9. We aren't shy, but we hate the idea of being the center of attention.
    Here's what we're doing
    1. walking down the "aisle" together
    2. going straight into reception with our guests, no announcement
    3. no cake cutting
    4. no first dances
    5. having a mingling style reception, with no formal tables or plated dinner, so our guest's attention will be spent walking and talking.
    6. only one toast. i really, really want to have none. but my finance's father would never forgive us. i might throw up while he's talking though. or at least make a cringe face. i'll try not to, but there's no guarantee.

    15 agree
  10. i'd like to add, in addition to the "ps" that flower essences can be so great for shyness, or overwhelm. i wouldnt describe myself as shy per se, but i expect to be over being the center of attention and i plan to make myself a formula for the day. For shy people, i'd recommend: Larch, Mimulus, violet, water violet.

    3 agree
  11. I love the idea of the 'I Love You' break. I'm not shy, but I do get social anxiety sometimes and am just generally neurotic. This seems like a great way to combat that – and not just at weddings.

    3 agree
  12. My husband and I are not exactly extroverts either, so we did a JOP wedding and had the reception in the same room (it was a community theatre/art gallery). Right after the VERY short ceremony, we left for a couple of minutes and braced ourselves for lots of talking…good thing we did because we didn't get another moment of peace for the rest of the night. And, considering I am painfully shy, it went well. :)

    2 agree
  13. Ditto the extroverted officiant (ours, the friend who introduced us, is probably the biggest attention-whore I know) (and I say that with love). We wrote the ceremony, so it was our thoughts on marriage being delivered, but our speaking part was limited to "I do."

    Cut the guest list to the bone. 50 people you know and love is less scary than a throng that includes your parents' tax preparer.

    Also, no first dance. I didn't have a problem with walking down the aisle and generally being the center of attention all night, but the idea of doing the clutch-n-sway with 45 people staring at us gave me the major squicks. We skipped it, and if anyone noticed, they didn't mention it.

    1 agrees
  14. Or elope! Or have a teensy wedding with just family. I know I'm stating the obvious a bit here, but I feel like there can be pressure to go bigger, so it might be worth saying.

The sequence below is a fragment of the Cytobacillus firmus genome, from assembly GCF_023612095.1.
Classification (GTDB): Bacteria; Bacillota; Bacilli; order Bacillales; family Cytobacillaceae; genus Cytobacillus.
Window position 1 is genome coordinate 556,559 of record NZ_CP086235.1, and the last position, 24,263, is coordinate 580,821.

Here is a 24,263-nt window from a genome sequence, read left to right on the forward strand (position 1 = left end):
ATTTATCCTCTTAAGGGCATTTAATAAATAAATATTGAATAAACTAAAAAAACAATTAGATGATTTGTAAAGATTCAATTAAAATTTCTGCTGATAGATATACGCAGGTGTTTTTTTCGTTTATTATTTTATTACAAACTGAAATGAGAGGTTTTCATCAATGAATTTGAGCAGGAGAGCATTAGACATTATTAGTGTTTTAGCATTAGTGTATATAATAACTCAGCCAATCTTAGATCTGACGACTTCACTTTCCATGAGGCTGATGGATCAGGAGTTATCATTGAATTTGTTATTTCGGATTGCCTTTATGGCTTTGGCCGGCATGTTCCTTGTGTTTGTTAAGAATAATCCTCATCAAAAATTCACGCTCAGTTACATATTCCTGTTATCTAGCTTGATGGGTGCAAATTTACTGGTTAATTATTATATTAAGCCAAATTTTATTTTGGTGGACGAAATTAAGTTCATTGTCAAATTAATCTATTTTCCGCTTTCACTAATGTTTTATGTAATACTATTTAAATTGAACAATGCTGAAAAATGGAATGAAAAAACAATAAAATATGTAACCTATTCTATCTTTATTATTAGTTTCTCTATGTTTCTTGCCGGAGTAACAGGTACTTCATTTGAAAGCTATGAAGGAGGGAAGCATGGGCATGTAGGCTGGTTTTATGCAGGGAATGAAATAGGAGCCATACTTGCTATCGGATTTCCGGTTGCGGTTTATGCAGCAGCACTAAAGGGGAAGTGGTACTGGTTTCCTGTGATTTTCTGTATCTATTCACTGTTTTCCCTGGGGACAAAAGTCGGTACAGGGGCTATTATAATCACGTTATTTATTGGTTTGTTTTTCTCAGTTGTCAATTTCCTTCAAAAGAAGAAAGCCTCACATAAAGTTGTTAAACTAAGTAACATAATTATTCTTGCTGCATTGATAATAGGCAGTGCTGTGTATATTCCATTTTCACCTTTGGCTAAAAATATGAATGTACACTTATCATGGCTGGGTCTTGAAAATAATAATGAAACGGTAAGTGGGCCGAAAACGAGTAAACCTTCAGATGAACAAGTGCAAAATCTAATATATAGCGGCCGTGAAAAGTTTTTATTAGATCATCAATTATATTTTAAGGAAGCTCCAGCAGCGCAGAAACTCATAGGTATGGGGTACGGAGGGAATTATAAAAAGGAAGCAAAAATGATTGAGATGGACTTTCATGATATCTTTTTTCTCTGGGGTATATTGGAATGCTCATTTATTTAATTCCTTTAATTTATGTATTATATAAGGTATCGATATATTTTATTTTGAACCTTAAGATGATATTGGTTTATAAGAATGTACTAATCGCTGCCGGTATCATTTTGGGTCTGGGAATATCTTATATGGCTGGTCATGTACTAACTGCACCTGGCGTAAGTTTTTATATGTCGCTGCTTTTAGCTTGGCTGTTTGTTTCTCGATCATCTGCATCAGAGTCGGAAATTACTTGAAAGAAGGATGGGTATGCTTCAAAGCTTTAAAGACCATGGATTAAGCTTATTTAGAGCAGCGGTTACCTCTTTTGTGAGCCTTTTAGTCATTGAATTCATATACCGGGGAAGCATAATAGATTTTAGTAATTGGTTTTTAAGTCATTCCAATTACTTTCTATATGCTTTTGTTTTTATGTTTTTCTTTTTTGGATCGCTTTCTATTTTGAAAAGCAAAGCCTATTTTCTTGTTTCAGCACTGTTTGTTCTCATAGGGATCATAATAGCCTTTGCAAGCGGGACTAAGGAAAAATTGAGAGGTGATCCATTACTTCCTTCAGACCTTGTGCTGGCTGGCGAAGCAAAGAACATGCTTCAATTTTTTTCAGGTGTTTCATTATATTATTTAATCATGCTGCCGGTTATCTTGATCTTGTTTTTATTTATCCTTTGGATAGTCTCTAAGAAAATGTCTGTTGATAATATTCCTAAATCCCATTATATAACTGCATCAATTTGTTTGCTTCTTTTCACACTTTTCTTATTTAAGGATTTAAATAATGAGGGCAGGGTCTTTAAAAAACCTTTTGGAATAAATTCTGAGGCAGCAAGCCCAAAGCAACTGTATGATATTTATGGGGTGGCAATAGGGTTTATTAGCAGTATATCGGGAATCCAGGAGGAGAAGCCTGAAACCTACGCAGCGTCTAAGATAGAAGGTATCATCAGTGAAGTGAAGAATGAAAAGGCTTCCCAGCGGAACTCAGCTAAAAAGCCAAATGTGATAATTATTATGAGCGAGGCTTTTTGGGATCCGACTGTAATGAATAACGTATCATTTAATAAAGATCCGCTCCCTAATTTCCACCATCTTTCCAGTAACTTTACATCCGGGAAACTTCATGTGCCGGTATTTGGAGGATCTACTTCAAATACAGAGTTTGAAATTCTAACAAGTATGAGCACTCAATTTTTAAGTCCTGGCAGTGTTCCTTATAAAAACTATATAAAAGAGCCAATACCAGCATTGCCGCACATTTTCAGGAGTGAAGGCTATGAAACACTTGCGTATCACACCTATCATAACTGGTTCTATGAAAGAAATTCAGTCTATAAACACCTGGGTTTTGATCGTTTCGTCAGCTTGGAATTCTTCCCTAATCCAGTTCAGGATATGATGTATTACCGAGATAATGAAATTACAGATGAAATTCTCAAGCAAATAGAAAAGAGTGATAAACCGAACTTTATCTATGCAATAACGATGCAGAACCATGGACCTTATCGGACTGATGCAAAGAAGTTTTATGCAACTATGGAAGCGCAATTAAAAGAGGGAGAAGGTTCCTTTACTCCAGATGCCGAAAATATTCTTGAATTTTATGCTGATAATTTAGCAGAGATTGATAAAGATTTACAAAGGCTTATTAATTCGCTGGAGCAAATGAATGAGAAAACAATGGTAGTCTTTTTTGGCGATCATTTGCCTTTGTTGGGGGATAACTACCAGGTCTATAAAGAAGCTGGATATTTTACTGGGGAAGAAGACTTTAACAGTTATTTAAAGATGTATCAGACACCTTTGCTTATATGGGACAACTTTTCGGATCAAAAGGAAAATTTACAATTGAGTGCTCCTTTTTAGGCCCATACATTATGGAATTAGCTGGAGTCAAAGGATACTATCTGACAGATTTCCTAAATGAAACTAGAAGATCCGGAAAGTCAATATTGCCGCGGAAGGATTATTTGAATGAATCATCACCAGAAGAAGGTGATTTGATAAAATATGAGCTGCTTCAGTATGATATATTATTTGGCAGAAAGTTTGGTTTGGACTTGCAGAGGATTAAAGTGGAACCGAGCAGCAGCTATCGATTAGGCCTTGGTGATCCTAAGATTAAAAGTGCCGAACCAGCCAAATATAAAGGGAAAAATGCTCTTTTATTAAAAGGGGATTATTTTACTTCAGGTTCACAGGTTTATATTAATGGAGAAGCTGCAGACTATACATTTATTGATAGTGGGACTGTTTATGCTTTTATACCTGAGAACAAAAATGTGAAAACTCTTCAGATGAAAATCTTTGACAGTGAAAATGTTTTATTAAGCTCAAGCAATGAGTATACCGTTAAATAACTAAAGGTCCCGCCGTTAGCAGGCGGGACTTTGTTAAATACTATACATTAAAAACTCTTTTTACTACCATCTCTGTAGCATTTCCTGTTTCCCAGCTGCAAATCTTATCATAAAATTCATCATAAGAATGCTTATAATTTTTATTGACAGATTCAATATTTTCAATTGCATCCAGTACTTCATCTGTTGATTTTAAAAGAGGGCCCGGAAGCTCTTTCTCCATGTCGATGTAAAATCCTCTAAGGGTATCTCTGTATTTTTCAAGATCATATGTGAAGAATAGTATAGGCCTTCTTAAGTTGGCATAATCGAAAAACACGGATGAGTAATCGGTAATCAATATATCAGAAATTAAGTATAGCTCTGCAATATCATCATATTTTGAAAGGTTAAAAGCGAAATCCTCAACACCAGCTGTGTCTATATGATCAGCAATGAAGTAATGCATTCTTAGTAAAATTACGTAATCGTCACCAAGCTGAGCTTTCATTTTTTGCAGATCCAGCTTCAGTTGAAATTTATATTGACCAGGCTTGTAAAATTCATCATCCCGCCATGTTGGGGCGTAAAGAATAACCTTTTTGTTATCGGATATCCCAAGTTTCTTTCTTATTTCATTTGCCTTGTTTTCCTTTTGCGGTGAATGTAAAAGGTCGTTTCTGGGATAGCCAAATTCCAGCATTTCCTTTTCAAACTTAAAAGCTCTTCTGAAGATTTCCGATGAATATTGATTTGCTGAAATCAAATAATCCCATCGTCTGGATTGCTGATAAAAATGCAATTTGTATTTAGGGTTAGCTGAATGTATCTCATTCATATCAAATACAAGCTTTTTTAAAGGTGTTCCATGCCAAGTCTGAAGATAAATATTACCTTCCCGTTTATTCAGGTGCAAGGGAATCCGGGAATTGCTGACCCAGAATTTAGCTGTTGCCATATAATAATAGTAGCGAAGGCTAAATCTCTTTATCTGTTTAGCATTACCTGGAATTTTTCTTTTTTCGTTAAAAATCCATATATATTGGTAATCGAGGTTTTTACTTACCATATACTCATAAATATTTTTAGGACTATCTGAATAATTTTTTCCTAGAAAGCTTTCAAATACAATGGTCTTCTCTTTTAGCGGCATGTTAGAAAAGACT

If the idea of a big wedding makes you feel sad and stressed, skip it. My family is enjoying my big-ish wedding now, since I'm the extrovert. My sister is a super introvert, so we figure if she gets married it will be just family and very close friends because anything else would stress her the heck out.

    I love the 'I Love You' break too. Love.

    2 agree
  15. Thanks so much for this! So much of wedding planning seems geared to the "Look at meeeeee!" side of things. I hate being the center of attention, and your wedding day seems to be the pinnacle of that! I like all the advice here, and I thought I'd add that we're also skipping the 'bridal table' we are just plonking ourselves on a table amongst our guests. Which means we get to spend more time with them as well.

    2 agree
  16. I know a couple who got married entirely in private on the beach — just them and the officiant. And then had a kick-ass reception with all their friends and family afterwards.

    8 agree
  17. I ditto the small ceremony bit. My FH and I having our ceremony with only our officiant (his grandmother) and our two best friends. Afterward, we're going to dinner including our parents and the following day we're having a ceremony with all of the people who would feel left out if they weren't involved (ie cousins, uncles, friends, grandparents…). Everyone gets included, but only to the extent that we're comfortable with.

    3 agree
  18. My fiance and I are also both not thrilled about being the center of attention. The most important part of keeping my sanity is remembering that this is not going to be a perfect day. Because for it to be a perfect day, I would have to be a perfect person, and I'm not up to that. Don't just tell yourself that you don't need to be perfect–make sure you take this attitude toward every part of your wedding planning. (I'm looking for a hotographer who will leave us with very nice pictures, not perfect pictures.)

    Also, try to identify the things that make you most uncomfortable when you witness them in other people's weddings, and avoid them at all costs. It's about priorities, right? So for us, that meant the photographer needs to remain at the very back of the church during the entire ceremony (we want to feel like we're participating in a sacred rite, not like we're on display), and there will be no DJ announcing us (or doing anything else, for that matter). We're willing to compromise on other elements if our families want, but these are (two examples of) the things that we're really firm about.

    2 agree
  19. Shy person here!

    The thought of walking down an aisle was an awful one. We eliminated that entirely…we had all of our guests wait for a signal and had all of THEM walk up the 'aisle' to us. Much better!

    And there were only 17 people. That helped.

    3 agree
    • Oh my gosh! Thank you for saying this! I was trying to figure out how to not walk down the aisle at all! I actually had the idea to have my guests walk down instead when I was brainstorming with a friend. I just hadn't seen anyone else do it, so I felt like it might be really weird. I'm definitely going to do it now! Thank you!

      1 agrees
  20. I am amazed by the 'I love you break'. That gave me shivers, I can imagine it working so perfectly…

    2 agree
  21. You are my hero. Chris and I have been biting our nails, wondering how exactly we're going to handle this… and you're now Chris' hero, too! I think we'll be stealing that excellent little bit about zombies